Thank you to the fantastic torrent uploader- whom I forgot and can't seem to find now- who had put this up for download. And also to Ume Murasaki from Karyuudo Fansubs for the excellent English subtitle. I've waited long enough for this. Sadly, I haven't found the dvd at KK yet. They didn't even screen this on our cinema. Still, the quality of audio and video here is very good so I'm not going to complain. I watched this on a lazy Saturday morning, using my sister's laptop since mine doesn't have the HDMI port. I've read some review on this before and most gave it a glowing review. So you must understand the anticipation I had when the movie started playing on our television.
The plot is a modification of two story archs from the manga and anime, and they had Kenshin and the gang dealing with a vile opium dealer, Kanryuu Takeda. It is a well-paced plot of action and drama that took into consideration to introduce and develop all the major/supporting characters of RK as well as Hajime Saitou the anti-hero and Jinei, one of Kenshin's memorable nemesis. Takeru Sato's portrayal of Kenshin with his usual "Oro" and polite demeanor was done pretty well, despite them focusing more on Kenshin's coldness rather than on his humorous side. Emi Takei showed Kaoru's resilient spirit and tomboyish nature as a kendo master while Yuu Aoi managed to capture Megumi's unassuming coyness and practicality as a doctor. Yahiko was the same endearing teasing runt and Sanosuke the forever headstrong and reckless trouble-maker.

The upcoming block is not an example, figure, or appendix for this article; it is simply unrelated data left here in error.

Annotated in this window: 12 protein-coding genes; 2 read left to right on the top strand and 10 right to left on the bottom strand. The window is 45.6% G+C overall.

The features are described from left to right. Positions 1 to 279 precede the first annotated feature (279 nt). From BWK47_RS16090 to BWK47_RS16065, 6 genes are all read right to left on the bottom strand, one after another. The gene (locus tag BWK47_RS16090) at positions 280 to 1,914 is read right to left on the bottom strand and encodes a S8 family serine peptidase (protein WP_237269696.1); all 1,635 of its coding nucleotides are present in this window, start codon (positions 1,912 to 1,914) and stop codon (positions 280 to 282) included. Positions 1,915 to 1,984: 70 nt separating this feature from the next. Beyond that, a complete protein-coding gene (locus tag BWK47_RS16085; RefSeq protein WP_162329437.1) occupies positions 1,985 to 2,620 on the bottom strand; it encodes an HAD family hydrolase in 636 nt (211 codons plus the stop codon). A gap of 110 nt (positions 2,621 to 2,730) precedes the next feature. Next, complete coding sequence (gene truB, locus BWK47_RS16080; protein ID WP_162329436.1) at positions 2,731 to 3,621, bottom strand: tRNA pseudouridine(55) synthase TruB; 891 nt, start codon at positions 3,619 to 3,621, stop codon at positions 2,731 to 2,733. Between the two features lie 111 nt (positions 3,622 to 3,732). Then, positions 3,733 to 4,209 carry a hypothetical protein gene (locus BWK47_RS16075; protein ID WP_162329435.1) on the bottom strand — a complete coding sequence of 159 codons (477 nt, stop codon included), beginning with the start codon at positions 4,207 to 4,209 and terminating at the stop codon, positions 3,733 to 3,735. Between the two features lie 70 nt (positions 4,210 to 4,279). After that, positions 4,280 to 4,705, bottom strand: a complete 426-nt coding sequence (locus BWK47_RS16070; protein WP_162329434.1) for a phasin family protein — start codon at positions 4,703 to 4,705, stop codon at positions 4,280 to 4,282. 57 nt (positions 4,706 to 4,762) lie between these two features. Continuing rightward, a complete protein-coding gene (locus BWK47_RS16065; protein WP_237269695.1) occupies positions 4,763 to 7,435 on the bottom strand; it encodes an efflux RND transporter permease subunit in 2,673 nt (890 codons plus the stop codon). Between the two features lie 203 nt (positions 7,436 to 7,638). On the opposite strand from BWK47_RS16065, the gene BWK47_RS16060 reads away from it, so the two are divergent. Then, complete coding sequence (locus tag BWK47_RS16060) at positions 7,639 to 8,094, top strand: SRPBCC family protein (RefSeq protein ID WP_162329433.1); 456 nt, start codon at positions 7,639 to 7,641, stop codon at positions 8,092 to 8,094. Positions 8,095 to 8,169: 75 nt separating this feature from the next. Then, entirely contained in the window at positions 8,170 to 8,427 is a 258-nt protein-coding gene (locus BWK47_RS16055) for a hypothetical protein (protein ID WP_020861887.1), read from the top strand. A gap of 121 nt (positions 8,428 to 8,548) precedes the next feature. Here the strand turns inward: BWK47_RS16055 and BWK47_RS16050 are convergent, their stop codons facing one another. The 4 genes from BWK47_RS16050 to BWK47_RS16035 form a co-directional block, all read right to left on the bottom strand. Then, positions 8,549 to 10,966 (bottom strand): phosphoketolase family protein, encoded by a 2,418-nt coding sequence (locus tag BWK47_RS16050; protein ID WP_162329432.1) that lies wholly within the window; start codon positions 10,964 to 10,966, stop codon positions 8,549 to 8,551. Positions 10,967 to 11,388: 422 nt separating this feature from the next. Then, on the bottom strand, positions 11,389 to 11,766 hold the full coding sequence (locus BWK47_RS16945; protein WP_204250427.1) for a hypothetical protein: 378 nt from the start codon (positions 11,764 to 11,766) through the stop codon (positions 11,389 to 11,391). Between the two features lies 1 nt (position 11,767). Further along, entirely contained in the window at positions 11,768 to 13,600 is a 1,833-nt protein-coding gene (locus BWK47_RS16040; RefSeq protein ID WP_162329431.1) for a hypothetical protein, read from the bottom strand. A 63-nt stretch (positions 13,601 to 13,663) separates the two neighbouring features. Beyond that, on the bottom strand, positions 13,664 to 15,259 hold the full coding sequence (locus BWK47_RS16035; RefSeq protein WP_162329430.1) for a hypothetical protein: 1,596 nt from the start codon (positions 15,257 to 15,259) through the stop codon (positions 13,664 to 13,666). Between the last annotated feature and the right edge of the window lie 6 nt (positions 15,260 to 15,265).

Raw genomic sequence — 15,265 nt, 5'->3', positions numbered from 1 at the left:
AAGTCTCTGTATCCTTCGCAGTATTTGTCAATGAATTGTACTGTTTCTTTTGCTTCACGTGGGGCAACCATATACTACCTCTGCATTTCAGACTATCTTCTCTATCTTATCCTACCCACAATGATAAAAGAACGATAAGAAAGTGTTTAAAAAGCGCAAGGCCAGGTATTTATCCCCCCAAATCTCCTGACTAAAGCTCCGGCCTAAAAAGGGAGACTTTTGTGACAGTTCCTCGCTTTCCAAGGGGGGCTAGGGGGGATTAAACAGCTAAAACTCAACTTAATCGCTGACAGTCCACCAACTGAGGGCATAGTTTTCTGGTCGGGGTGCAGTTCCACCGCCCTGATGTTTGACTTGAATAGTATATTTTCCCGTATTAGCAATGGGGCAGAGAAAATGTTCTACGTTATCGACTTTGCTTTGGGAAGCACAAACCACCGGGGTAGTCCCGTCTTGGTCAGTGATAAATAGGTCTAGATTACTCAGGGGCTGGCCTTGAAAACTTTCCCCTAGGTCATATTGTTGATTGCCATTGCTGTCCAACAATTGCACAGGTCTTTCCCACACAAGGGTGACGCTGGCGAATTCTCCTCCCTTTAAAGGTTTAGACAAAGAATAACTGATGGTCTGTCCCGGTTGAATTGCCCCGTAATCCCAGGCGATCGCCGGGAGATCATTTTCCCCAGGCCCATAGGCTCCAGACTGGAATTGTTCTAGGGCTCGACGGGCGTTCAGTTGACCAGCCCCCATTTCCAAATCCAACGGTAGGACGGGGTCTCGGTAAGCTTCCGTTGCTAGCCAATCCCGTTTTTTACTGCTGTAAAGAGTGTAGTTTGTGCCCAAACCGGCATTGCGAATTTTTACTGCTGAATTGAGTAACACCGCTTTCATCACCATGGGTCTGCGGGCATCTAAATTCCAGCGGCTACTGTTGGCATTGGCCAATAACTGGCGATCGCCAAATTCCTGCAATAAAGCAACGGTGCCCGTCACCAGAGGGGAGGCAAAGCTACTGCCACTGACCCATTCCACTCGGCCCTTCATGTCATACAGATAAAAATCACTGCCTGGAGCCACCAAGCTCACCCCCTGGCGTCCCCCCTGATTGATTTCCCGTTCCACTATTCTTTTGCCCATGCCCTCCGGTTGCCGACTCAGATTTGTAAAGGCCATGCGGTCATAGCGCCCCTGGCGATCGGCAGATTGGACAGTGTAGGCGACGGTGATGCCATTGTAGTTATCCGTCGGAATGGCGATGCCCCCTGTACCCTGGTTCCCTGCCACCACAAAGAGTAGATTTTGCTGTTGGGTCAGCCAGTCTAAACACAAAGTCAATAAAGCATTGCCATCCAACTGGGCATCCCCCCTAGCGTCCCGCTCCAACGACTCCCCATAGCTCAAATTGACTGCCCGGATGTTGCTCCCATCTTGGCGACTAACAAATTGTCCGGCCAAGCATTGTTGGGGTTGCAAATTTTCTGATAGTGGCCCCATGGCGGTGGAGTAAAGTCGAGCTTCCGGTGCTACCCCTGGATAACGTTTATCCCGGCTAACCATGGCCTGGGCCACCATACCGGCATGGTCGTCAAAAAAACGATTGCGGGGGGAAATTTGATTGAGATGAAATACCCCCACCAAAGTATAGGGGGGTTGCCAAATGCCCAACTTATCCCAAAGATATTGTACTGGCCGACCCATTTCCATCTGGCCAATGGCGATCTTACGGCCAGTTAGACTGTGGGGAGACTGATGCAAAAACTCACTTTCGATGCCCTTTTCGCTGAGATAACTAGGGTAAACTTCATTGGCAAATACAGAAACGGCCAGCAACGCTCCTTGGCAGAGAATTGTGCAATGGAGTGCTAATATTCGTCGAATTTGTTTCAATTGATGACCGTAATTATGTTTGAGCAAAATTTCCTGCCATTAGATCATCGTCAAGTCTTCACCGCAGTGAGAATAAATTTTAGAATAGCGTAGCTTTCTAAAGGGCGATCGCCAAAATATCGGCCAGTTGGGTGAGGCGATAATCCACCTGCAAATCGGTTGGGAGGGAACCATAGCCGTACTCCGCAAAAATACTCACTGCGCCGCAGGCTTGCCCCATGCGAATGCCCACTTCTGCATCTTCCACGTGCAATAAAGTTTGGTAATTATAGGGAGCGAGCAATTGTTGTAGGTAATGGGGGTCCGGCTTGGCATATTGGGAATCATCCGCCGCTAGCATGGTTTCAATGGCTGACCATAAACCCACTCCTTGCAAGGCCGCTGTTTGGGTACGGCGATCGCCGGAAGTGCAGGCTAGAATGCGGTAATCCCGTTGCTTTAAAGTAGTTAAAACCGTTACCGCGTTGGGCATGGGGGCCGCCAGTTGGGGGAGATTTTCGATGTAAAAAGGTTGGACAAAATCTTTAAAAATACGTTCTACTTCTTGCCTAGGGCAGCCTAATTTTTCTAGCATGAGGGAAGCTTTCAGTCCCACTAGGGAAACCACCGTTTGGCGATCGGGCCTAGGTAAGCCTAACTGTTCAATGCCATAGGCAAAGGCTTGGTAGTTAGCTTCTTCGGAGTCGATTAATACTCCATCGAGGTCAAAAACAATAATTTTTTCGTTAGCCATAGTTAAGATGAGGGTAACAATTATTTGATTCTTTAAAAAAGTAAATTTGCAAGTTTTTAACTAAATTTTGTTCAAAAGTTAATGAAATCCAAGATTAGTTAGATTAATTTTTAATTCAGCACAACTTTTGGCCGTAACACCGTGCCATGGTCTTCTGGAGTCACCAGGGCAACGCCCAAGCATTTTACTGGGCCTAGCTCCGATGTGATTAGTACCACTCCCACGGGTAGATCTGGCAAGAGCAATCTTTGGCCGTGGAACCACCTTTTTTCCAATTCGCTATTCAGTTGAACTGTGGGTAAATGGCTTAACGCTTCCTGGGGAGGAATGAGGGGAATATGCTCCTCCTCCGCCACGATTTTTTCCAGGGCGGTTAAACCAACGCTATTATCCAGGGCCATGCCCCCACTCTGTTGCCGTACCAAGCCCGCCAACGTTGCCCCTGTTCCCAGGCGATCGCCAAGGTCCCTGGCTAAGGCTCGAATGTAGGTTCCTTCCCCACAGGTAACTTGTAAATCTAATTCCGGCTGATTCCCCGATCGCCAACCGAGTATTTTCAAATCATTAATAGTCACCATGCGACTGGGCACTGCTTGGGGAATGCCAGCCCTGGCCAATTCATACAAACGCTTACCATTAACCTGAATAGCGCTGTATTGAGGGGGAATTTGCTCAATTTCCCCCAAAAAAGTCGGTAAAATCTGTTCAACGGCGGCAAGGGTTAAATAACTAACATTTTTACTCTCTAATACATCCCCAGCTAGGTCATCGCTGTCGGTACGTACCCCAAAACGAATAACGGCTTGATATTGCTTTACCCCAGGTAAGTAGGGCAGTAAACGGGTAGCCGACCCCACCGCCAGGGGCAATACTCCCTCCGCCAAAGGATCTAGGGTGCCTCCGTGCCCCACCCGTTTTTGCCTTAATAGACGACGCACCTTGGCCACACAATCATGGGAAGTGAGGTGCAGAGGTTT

|Sanosuke, everyone's favorite bad mannered fighter~|
And it was great how they also developed Jinei's character in a way that you can compare Kenshin's dark past to him, and also to show how far he had lost his humanity. Jinei made for a fantastic villain in some way; a man hopelessly driven by principle and principle alone, it was this belief that had made him strong and it was also the one that had destroyed him. Kenshin's struggle against this very same belief made the whole thing interesting to watch. The director and actors had managed to capture that emotion and complicated moral beliefs from the manga. Kanryuu Takeda the opium smuggler was, like everyone said, was over-the-top and ridiculous. But in a good way. He was fun to watch, even though a character like him didn't worth a second of Kenshin's damn time.
|Jinei, a formidable foe~|
I also liked the cinematography work; the vivid colours and beautiful presentation of Japan in the Meiji era were pleasant to watch. They made good use of the environment to present tension and feelings like the part where Kenshin watched as Tomoe (that would be the woman in white kimono from Kenshin's flashback, if you don't know) fell in tears over the body of her dead fiance as rain was falling and everything moved slowly (literally). The scores were well done too. They didn't take those fantastic soundtracks from the anime, but I'm glad for it since this gives room for something new in RK. I personally liked the soundtrack from Kenshin's flashback, that was a very sad one.
I don't know if there is going to be a sequel, but if there is one, I would surely be welcoming it. What can I say, I'm a diehard fan of the manga.